Hair and Hairline
Many FFS surgeons and patients believe that on average, women have lower hairlines in the middle than men but this is not actually true. In fact, women have higher hairlines in the middle than men (you can read more about this towards the bottom of the page under "Misconceptions").
Of course men often get male-pattern baldness which can raise the hairline, and some men have naturally high hairlines. But the average male hairline, when balding is not present, is lower in the middle than the average female hairline.
If you look at the corners of the hairline the situation is reversed with women having lower corners and men having higher corners. The high corners and low middle of the male hairline tend to give it an M or square shape, while the low corners and high middle of the female hairline tend to give it an inverted U shape - ∩
Here is an animation created from averaged male and female faces showing the lower hairline at the front in the male:
You will see the same differences in other examples of averaged faces on the internet. A good example is the BeautyCheck website. You can also see more of them in part 3 of my thesis on facial feminisation here.
To sum up: most trans women do not need to bring the whole hairline forwards, they only need to fill the corners.
Surgical Options for Filling the Corners:
1. Scalp Advance:
Some surgeons try to fix the corners with a scalp advance which involves cutting along the hairline and stretching the scalp down in various ways to try to fill the gaps. I have seen little evidence that this is an effective technique and it always leaves a scar along the hairline.
2. Hair Transplants:
Hair transplants look more natural than a scalp advance and you don't end up with a scar along the hairline. They would normally be done a few months after any forehead surgery. Facial Team have developed a way of doing them at the same time as forehead surgery by harvesting a strip of scalp from the incision they use to do forehead surgery. They are then able use the hair follicles from that strip to fill the corners. See below for more on hair transplants and how they work.
In the minority of trans women who have naturally high hairlines or who have male pattern baldness affecting the hairline height, it might also be appropriate to lower the whole hairline.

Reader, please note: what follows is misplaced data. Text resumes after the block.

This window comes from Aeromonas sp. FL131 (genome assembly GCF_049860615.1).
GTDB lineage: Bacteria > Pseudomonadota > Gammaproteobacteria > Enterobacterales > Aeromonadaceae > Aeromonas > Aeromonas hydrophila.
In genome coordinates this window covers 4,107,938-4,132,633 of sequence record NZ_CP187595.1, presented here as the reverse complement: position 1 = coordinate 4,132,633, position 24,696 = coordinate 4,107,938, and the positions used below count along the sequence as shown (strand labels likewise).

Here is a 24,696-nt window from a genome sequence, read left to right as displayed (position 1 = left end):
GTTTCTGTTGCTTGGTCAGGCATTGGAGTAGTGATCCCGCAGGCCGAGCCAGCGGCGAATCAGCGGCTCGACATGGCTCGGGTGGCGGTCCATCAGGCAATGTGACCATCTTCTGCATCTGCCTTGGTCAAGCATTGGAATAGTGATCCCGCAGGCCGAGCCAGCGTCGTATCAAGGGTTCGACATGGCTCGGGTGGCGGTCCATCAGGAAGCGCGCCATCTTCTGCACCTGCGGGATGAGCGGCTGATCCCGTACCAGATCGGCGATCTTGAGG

Surgical Options for Lowering the Hairline:
1: Scalp Advance:
In a scalp advance a strip of skin is removed from in front of the the hairline, the scalp is lifted away from the skull and pulled forward to fill the gap. There is a limit to how far the scalp can be moved in one go - an inch or an inch and a half (2 to 3 cm) is typical so two or more separate scalp advances several months apart may be required to achieve the desired result. If the surgeon is also doing work on the forehead bones, they can do it through the same incision as the scalp advance.
However, There is always a visible scar from a scalp advance. How visible it is will partly depend on luck, partly on the skill of the surgeon and partly on your own tendency to scar. Some patients with a faint scar feel that it is not a problem, but for many others, it is clearly visible and they are conscious of it.
Here is a photo of a scalp advance scar that someone was kind enough to let me use. This one is a little worse than average but you can clearly see the problem:
2: Hair Transplants:
You can also lower the hairline by using transplants. This leaves a much more natural-looking hairline with no visible scar. The transplants would normally be done a few months after any forehead surgery. See below for more on hair transplants.
Some people combine both procedures - they start with a scalp advance during their forehead surgery, then a few months later, they finish the hairline and fill the corners with transplants. This can be useful in cases where the hairline needs to come forwards quite a long way.
I had 2 sessions of hair transplants with Dr Damkerng Pathomvanich in Bangkok, Thailand. Here is a close-up of my hairline so you can see how they look about 4 years on. The front centimetre or so is all transplants:
About Hair Transplants:
Hair transplantation involves taking hair follicles from one part of your scalp and transplanting them into another part where hair is thin or missing. In the past, the technique gave poor results because large clumps of hair (sometimes called "plugs") were transplanted giving an effect a little like doll's hair. Modern techniques though are excellent, transplanting a single follicle at a time and giving an invisible result when done by a skilled surgeon.